Teen’s mental health project creates high school dance and movement room – The Morgan Messenger

Jillian Fortney (right), a junior from Berkeley Springs High School, and other members of the high school dance team paint the new high school dance hall as part of Fortney’s “Moving for Teen Mental Health” project Girl Scout Gold Award. Photo by Holli McCumbee

by Kate Evans

Berkeley Springs High School Junior Jillian Fortney created a dance and purposeful movement room at Berkeley Springs High School for her Girl Scout Gold Award “Moving for Teen Mental Health” project. Fortney also disseminates information about teen mental health and ways for teens to cope with anxiety, stress, and depression.

A Girl Scout Gold Award is the equivalent of a Boy Scout Eagle Scout project. Fortney has been a Girl Scout for 12 years.

Fortney has also been a dancer for 11 years and has been taking dance lessons at Berkeley Springs High School with high school dance teacher Holli McCumbee for three years. Fortney and the high school dance team raised just under $8,000 for the dance hall through a colorful walk at Cacapon State Park this summer, making and selling t-shirts and donations from organizations local.

All of the money goes to the dance hall — for flooring, paint, bars, mirrors and other dance and movement equipment McCumbee needs, Fortney said. The Lions Club is paying for the bars and the mirrors will be installed next week.

The high school dance team painted the dance hall, and Fortney, McCumbee, Fortney’s mother, father, and grandmother, and Kelly Smith laid down the new Harlequin vinyl flooring for the dance floor.

Movement as balance

Fortney said she has a diagnosed anxiety disorder and focused movement and flow are her primary outlets. She dances, runs for the track, reads and does yoga and painting as forms of flow.

Fortney also paints shoes as part of her small Instagram business Joggers by Jillian.

These activities help Fortney manage his panic attacks and stress levels and balance his mood, she said. She still feels very calm and happy afterwards. Focused movement is also known as flow and being completely immersed in your activities and at peace, Fortney said during a presentation to the school board about his work.

Mental health statistics

High school students with mental health issues are more than twice as likely to drop out of school.

“Untreated mental health disorders can disrupt sleep, energy levels, concentration, interests, and can overall make normal functioning difficult,” Fortney said.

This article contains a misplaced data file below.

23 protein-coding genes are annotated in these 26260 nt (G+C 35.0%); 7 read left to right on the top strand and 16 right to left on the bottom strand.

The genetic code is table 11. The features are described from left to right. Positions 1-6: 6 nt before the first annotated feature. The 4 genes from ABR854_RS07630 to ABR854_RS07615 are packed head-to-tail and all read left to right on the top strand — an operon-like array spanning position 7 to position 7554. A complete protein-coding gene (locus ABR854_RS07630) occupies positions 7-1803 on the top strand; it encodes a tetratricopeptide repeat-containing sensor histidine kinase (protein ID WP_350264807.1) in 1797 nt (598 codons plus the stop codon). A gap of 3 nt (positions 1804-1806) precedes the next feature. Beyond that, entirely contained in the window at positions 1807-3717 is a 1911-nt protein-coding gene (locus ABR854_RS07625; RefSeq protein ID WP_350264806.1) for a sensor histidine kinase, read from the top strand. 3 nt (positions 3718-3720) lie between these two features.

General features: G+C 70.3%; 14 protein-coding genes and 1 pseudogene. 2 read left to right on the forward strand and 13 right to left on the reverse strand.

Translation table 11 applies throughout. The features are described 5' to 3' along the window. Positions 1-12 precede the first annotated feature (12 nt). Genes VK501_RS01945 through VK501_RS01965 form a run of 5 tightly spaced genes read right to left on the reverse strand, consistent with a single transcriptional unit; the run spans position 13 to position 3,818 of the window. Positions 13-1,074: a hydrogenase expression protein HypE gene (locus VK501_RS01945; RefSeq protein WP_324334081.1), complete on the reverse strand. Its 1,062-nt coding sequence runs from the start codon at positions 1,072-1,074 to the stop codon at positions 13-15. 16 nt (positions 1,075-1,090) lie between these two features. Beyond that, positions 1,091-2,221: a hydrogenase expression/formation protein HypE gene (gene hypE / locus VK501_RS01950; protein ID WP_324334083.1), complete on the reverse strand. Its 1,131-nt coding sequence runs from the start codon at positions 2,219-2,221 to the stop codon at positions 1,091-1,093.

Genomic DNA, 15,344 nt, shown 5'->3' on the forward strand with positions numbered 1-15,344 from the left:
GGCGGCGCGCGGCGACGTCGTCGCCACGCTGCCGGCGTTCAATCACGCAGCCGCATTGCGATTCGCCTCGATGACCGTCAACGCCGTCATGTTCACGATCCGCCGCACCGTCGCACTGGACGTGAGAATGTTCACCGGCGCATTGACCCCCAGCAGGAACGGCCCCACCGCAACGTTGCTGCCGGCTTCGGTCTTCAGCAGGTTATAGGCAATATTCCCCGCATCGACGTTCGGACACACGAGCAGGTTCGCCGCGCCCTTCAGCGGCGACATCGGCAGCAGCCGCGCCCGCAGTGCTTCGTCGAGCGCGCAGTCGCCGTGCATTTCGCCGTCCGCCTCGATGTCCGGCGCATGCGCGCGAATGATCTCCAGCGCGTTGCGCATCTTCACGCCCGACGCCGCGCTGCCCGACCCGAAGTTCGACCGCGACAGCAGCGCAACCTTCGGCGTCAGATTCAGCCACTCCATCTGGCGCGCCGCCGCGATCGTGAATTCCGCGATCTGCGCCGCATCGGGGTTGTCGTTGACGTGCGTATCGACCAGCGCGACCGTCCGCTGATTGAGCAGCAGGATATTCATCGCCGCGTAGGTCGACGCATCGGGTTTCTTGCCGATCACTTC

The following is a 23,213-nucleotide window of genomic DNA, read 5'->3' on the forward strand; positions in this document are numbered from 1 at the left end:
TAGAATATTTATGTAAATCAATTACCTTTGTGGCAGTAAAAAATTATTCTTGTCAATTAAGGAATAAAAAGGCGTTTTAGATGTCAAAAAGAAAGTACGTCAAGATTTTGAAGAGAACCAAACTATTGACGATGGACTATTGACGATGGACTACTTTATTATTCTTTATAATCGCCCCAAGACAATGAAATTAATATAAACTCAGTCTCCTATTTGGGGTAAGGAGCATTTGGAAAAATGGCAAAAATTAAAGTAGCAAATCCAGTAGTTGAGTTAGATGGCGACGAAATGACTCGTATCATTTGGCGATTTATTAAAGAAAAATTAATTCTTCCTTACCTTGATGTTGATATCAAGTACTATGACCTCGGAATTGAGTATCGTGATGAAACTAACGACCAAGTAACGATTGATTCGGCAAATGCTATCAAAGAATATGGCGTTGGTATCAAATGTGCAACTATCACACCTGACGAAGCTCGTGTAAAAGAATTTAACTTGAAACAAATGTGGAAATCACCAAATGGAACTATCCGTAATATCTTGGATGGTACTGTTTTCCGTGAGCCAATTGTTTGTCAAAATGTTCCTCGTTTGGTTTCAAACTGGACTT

“Adolescents who have better mental and emotional health have better physical health, fewer relationship problems, and are less likely to abuse substances as adults,” she said.

The majority of mental health issues emerge during adolescence, Fortney said. One in five American teenagers between the ages of 12 and 18 suffers from at least one form of mental health disorder. More than 2.5 million young people in America suffer from severe major depression.

Fortney said she is passionate about dance and movement.

“I believe that dance, art and movement are for everyone. This room will give so many students the opportunity to dance and move in a safe, well-equipped room while giving them the tools to improve their mental health,” Fortney added.

Berkeley Springs High School offers many extracurricular activities that include dance, choir, band, and the arts as well as many sports and clubs. Fortney said she wanted to share with her peers what has worked for her in managing her anxiety and breaking the stigma of mental health disorders.

Dance program

Holli McCumbee is in her 18th year teaching dance at Berkeley Springs High School. She teaches several levels of dance as well as health and road safety courses. McCumbee has 42 dance students this year.

The entry-level class allows students to try many dance forms such as jazz, ballet, tap, ballroom, swing, line dancing, hip hop and contemporary dance, said McCumbee.

Higher levels of dance lessons allow students to pursue independent studies in a genre of dance that interests them.

McCumbee was thrilled when she got her own room for teaching dance and movement last year after sharing a room with wrestling for many years. She appreciates Fortney’s project so much. McCumbee said it would expand their dance department so much and it was a dream come true.

McCumbee hopes to hold dance classes and movement workshops with community yoga, zumba, tai chi and hula hooping instructors. She wants to buy some tumbling mats for acrobatics and acro-dance, a new kind of dance.

“Kids love it,” McCumbee said.

Fortney will receive her Girl Scout Gold Award for her project within weeks of installing the dance hall mirrors and submitting her final report. Fortney said she is thrilled that dance and mental health is shared throughout our community and will continue.

School board vice president Pete Gordon said he was grateful for Fortney’s community service project and its efforts to give back to the community. School board member John Rowland said Fortney’s teen mental health statistics were compelling.

Fortney is a great role model for students, said school superintendent Kristen Tuttle.

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